The Word for today:
The wrath of God is being revealed from heaven against all the godlessness and wickedness of men who suppress the truth by their wickedness, since what may be known about God is plain to them, because God has made it plain to them. For since the creation of the world God’s invisible qualities–his eternal power and divine nature–have been clearly seen, being understood from what has been made, so that men are without excuse. (Romans 1:18-20)
We talk a lot about believing.
But for the next couple of days, in order to understand belief from another angle, we’re going to observe its opposite, unbelief…
The first thing that needs to be understood is that, everything being equal, it is far easier to believe in God than not to believe.
Mark this down somewhere; paint it on the side of your car or the front of your house:
It takes one hell of an act of faith to disbelieve in the Bible and Jesus Christ.
Faith knows no vacuum, so there is no one who has no faith. Some might say they have no faith, but everybody believes–in one thing or another–because faith is the motivating principle of every person’s life; for better or for worse, every person’s life is a by-product of his faith.
Faith is a word that we, wrongly, almost always identify with religion. That is the biggest mistake we make when trying to understand faith. Many people do place their faith in what we think of as religion. But billions of others have a faith which is as far from any notion of religion as it can get. Martin Luther said, “Whatever your heart clings to and relies on is your god.” I point specifically to the word whatever in Luther’s statement. Faith can be whatever–it can be good, bad, true, false, religious, or irreligious. Whatever moves you to be who and what you are is your faith.
Another great mistake we make about faith is that we are always able to identify it! Many who claim to believe in one thing actually base their lives on something else. A person who claims his faith is in God might actually be living a life motivated by the almighty dollar. He will vehemently deny that the dollar is actually what he trusts, but his denials don’t change the fact that the buck is his god. (An irony of faith is that if a person hands me his checkbook and his day planner, I will tell him what he believes in–whether he acknowledges it or not.)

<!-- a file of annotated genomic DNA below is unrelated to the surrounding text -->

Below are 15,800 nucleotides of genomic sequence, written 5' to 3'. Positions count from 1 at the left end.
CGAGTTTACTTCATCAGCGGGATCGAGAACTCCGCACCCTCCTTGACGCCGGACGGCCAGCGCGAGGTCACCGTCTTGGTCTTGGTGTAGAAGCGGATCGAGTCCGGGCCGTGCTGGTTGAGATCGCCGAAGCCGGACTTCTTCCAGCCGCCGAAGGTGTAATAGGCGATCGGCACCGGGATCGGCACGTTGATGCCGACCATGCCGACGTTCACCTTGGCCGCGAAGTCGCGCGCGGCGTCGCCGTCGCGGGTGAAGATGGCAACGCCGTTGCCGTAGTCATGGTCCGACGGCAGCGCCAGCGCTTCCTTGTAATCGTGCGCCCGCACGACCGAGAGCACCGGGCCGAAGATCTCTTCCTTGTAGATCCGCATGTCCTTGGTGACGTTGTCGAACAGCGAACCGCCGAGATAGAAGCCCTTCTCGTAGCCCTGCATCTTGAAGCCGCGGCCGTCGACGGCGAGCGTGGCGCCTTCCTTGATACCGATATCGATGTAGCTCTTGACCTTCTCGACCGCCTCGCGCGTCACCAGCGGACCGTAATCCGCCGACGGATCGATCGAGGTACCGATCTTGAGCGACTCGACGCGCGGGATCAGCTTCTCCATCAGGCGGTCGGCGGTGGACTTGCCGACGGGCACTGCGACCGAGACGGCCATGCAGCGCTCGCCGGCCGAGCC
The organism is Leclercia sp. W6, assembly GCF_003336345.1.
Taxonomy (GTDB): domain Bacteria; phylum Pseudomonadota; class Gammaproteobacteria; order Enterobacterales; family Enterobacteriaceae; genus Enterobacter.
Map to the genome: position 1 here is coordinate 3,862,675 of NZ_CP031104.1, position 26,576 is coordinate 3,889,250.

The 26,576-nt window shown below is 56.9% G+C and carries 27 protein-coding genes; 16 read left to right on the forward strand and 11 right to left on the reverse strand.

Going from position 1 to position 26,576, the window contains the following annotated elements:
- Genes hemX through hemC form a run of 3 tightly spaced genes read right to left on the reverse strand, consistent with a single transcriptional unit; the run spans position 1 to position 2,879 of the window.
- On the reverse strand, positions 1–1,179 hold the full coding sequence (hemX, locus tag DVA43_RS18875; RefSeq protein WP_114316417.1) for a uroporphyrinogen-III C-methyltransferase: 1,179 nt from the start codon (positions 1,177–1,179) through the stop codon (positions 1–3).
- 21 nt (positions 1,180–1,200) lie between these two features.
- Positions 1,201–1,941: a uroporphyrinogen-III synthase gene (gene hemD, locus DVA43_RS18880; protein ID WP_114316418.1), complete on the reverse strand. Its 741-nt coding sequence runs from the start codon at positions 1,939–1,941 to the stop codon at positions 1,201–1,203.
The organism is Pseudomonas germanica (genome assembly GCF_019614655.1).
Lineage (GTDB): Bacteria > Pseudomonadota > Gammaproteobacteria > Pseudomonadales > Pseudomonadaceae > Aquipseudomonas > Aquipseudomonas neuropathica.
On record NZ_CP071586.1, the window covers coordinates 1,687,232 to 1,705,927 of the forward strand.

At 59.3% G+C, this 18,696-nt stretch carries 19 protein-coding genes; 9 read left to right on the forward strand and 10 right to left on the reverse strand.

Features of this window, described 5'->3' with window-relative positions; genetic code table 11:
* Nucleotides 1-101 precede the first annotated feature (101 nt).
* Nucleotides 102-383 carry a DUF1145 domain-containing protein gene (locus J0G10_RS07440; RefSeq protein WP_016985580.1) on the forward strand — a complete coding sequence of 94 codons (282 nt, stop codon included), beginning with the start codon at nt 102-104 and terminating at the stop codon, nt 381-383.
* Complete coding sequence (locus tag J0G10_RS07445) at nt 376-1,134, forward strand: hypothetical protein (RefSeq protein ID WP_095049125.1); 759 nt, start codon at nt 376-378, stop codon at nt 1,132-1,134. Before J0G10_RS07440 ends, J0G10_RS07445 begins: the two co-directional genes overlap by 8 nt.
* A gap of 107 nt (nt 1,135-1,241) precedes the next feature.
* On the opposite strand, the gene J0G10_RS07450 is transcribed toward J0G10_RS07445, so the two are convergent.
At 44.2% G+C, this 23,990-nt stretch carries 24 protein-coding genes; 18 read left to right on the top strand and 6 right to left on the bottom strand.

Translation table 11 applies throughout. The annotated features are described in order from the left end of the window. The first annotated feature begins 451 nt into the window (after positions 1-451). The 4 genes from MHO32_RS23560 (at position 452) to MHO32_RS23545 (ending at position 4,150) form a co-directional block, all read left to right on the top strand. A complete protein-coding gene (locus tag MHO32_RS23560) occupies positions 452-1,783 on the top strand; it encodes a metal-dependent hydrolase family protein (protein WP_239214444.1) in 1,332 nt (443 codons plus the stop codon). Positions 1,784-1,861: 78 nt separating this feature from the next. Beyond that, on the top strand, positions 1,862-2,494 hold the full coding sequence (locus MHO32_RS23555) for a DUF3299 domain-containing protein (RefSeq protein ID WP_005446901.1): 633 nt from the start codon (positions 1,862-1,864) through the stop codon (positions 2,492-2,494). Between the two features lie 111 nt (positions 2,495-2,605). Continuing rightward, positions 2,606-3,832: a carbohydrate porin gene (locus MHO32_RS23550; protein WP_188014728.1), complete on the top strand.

A person who says his faith is in the Christ of the Bible might actually believe not in Jesus but in belief itself: “If I just believe in something hard enough and sincerely enough, it will materialize.” There is no need for the personal hand of God in that equation because faith itself is what moves his world.
For some, their faith consists of the belief that everything will ultimately turn out good. They might even mix a little Jesus in there, and even a little cross and resurrection! But the resurrection for them is the proof–not the reason–that “Every gray sky will ultimately turn to blue!” Thus their positive faith has no foundation.
We’ve heard the phrase “blind faith.” There is a smidgen of truth in the phrase, since we believe in a God who, except in the incarnation of Jesus Christ 2000 years ago, we do not see. However, everything that we do see testifies to his reality. The beauty and order of creation cry out that there is a Creator. King David, in the Old Testament, said it this way:
The heavens declare the glory of God;
the skies proclaim the work of his hands.
Day after day they pour forth speech;
night after night they display knowledge. (Psalms 19:1-2)
That’s what the stars are saying. Only a faith called unbelief can distort their unmistakable message.
Tomorrow, we’ll hear what a pocketful of pennies is proclaiming. See you then.